Information sharing discussed
by Andrew Nutbrown and Richard F Clarke of PricewaterhouseCoopers’s national Tax Investigation practice, who each formerly held a senior position in the Inland Revenue’s Special Compliance Office. Article published in the June 2002 issue of Tax Adviser.
United Kingdom (UK) Government Authorities are working closely to increase the amount and type of information exchanged between them. This crossover of information is designed to tackle tax evasion, benefit fraud and other abuses of the system. At the same time recent developments internationally mean that tax authorities worldwide will have access to more and more information about their customers.
Businesses which trade cross border need to be aware of these developments, as different authorities receive information from a wide variety of sources. In particular, businesses which supply information on UK trade, European Union (EU) business and international economic activity may find that the information in the hands of the various authorities leads to enquiries which are unexpected, very time consuming and difficult to deal with.
Exchange of information has been a long-standing feature of working between Customs & Excise and the Inland Revenue. The feeling on ‘the inside’ was that the Revenue tended to soak up more information than it gave out, often due to entirely legitimate concerns about taxpayer confidentiality. However the introduction of the Anti-Terrorism, Crime and Security Act 2001 allows the Revenue to breach taxpayer confidentiality under certain circumstances. These are specifically as follows:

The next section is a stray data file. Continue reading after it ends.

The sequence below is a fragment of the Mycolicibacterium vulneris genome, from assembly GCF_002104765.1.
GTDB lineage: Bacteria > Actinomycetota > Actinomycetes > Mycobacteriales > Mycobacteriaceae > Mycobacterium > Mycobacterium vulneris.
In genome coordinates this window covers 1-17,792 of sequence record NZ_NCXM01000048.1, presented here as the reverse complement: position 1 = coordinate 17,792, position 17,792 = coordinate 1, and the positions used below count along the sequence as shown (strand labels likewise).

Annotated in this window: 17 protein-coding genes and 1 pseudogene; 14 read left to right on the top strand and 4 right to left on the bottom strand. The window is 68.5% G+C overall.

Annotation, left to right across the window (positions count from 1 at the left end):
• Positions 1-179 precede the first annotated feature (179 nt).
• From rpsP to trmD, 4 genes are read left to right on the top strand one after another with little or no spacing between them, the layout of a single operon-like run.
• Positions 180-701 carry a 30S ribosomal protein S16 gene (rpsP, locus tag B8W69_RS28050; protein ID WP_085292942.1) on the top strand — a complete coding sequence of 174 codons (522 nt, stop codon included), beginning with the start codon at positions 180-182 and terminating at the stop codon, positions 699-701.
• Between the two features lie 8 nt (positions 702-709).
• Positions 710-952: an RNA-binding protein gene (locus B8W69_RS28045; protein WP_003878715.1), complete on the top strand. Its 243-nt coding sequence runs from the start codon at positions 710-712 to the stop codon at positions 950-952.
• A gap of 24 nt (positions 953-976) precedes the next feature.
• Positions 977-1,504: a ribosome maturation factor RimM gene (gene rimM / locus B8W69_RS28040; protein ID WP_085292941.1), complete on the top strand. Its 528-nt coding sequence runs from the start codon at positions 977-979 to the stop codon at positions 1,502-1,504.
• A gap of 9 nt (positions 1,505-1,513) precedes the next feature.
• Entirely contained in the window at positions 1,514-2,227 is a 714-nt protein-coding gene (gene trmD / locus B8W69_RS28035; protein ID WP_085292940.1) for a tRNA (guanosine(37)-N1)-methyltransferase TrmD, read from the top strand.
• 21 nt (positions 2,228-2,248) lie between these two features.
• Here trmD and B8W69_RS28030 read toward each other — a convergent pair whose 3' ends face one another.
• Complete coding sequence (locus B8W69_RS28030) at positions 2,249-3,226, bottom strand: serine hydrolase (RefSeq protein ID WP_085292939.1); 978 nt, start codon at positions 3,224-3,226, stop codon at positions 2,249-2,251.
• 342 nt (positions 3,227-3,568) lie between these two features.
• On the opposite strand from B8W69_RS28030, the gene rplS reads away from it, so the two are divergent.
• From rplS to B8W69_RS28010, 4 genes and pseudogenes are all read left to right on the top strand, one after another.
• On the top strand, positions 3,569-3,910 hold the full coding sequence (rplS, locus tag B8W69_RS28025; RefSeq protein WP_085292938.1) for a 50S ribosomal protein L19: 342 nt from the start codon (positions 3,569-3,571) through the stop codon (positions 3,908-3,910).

- helping the intelligence services (e.g. MI5 and MI6);
- any criminal investigation, whether in the UK or abroad;
- any criminal proceedings, whether in the UK or abroad;
- the initiation or bringing to an end of such investigation or proceedings; or
- helping determine whether such investigation or proceedings should be initiated or concluded.
The act was introduced for quite specific criminally focused reasons, but since ‘crime’ is defined as including ‘tax evasion’ there is substantial scope for exchanges between the authorities to be initiated.
The treaty network
Tax legislation includes the authority for the Revenue in the UK to exchange information with other fiscal authorities. The legislation, at Income and Corporation Taxes Act 1988 (ICTA 1988), s. 788(2) refers to:
‘ … the exchange of information necessary for carrying out the domestic laws of the UK … including, in particular, provisions about the prevention of fiscal evasion …’
These exchanges are supported by the extensive network of Double Tax Agreements (DTAs), which often contain specific clauses relating to information exchange.
Information coming in to the UK is passed around the network of Revenue offices to the relevant file of the individual or company to which it relates. It is easy to think that this must be a rare event. In fact in the year to April 2000, the Revenue received or sent out in over 500,000 pieces of information relating to the affairs of taxpayers with UK connections. Some of this information will undoubtedly have led to enquiries, although under Self Assessment (SA) the Revenue do not, of course, have to reveal whether this was the driver to commencing an enquiry or not.
Within the EU further assistance is available to the respective Revenue authorities under the Mutual Assistance Directive. This process enables one EU country to ask another to use its domestic formal information powers to assist in an investigation. Cooperation is always noted, with a view to asking for reciprocal assistance in due course.